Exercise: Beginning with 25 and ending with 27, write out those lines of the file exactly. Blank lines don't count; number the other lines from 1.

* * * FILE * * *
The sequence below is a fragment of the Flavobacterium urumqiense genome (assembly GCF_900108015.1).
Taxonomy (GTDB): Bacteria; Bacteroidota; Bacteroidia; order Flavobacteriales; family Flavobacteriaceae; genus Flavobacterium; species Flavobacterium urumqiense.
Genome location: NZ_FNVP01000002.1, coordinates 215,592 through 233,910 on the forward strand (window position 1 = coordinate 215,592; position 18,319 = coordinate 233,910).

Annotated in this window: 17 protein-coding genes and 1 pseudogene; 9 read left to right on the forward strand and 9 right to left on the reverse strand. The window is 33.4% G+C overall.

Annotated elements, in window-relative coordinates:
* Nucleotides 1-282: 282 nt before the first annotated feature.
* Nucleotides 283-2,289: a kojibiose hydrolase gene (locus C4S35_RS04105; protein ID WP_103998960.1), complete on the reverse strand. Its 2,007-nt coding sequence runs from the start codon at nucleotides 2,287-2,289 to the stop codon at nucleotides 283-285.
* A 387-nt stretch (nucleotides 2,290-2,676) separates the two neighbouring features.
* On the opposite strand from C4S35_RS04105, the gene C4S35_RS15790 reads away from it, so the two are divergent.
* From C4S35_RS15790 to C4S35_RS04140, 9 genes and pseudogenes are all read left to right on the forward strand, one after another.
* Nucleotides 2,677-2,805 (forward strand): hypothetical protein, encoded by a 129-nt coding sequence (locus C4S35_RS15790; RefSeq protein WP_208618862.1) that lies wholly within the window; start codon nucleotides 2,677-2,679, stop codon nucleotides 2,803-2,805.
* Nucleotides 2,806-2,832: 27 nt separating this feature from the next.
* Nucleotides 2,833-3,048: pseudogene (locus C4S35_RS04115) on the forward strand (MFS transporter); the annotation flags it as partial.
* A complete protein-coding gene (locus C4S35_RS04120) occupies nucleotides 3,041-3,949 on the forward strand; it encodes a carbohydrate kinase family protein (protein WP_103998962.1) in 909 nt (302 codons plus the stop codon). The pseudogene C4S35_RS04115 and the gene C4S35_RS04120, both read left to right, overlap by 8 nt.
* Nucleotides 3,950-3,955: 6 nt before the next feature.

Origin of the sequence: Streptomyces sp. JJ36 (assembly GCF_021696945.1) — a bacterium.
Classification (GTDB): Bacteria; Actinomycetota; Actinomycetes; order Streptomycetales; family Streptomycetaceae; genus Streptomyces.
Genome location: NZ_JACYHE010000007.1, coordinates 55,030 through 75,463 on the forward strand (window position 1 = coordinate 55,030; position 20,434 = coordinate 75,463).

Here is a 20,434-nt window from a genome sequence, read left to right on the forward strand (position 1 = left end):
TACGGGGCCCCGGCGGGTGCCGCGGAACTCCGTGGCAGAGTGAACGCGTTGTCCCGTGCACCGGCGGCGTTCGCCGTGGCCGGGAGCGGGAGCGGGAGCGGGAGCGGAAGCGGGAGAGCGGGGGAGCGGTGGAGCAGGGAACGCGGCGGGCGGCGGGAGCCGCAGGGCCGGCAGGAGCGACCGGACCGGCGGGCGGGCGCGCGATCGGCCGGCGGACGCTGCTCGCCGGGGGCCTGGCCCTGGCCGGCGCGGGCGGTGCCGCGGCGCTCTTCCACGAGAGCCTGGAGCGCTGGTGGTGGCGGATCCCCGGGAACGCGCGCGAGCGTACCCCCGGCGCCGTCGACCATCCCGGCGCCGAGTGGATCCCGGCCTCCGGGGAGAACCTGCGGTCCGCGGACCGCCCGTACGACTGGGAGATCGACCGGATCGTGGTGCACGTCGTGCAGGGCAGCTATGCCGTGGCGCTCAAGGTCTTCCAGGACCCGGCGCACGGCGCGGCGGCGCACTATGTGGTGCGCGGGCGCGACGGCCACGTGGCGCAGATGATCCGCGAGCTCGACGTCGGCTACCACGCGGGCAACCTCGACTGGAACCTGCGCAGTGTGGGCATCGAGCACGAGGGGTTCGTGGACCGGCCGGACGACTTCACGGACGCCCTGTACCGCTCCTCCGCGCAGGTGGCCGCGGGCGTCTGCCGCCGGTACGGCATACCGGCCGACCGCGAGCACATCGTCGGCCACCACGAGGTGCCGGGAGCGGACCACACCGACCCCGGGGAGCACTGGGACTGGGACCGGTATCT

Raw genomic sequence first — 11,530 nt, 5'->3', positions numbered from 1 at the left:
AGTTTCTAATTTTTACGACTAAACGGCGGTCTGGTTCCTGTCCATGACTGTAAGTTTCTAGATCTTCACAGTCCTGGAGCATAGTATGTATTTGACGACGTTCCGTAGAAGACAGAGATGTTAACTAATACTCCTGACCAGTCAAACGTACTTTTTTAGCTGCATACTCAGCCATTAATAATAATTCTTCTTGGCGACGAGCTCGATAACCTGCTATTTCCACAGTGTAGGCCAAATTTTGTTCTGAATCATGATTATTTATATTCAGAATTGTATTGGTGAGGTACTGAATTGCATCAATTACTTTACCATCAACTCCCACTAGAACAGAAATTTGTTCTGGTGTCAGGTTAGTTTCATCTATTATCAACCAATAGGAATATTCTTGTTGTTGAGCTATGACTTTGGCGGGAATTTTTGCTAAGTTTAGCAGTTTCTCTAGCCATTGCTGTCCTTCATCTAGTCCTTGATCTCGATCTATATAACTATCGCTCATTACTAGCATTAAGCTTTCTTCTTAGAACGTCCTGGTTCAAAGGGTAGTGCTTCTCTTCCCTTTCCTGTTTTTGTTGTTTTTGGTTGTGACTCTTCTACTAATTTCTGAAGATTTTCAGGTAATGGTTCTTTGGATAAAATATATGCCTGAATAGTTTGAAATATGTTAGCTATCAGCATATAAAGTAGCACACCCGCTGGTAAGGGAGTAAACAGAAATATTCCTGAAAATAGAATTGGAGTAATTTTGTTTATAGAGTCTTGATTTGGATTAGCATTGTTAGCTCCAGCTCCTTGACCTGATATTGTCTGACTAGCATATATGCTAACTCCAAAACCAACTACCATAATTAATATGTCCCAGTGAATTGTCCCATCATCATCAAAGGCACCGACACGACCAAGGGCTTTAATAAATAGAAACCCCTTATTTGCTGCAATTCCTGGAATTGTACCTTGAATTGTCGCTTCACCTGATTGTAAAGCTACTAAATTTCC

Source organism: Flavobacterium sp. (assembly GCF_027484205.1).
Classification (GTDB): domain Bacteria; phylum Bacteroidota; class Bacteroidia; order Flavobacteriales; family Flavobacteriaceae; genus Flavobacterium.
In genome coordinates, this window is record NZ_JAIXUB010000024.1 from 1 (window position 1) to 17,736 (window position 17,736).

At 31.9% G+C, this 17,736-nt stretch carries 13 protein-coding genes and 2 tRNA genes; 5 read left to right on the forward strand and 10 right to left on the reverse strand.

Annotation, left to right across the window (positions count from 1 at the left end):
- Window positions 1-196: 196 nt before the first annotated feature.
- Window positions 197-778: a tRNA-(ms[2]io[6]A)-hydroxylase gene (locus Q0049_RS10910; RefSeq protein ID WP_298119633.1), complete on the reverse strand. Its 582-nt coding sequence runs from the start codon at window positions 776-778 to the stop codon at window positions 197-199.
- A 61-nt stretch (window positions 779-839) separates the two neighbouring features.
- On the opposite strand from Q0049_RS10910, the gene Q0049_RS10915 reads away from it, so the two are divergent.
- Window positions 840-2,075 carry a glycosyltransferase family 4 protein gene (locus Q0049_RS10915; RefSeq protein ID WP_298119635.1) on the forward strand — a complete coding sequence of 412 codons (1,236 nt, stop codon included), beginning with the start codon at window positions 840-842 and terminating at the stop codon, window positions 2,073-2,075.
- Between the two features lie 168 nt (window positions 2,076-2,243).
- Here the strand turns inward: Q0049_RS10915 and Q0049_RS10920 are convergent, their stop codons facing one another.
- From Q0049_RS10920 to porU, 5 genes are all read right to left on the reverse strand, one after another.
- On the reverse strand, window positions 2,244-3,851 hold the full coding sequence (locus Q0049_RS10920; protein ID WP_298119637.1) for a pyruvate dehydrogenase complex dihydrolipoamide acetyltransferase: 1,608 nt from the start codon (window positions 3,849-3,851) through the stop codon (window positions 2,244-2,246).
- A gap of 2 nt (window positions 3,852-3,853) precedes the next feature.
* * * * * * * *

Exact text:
In genome coordinates, this window is record NZ_JAIXUB010000024.1 from 1 (window position 1) to 17,736 (window position 17,736).

At 31.9% G+C, this 17,736-nt stretch carries 13 protein-coding genes and 2 tRNA genes; 5 read left to right on the forward strand and 10 right to left on the reverse strand.

Annotation, left to right across the window (positions count from 1 at the left end):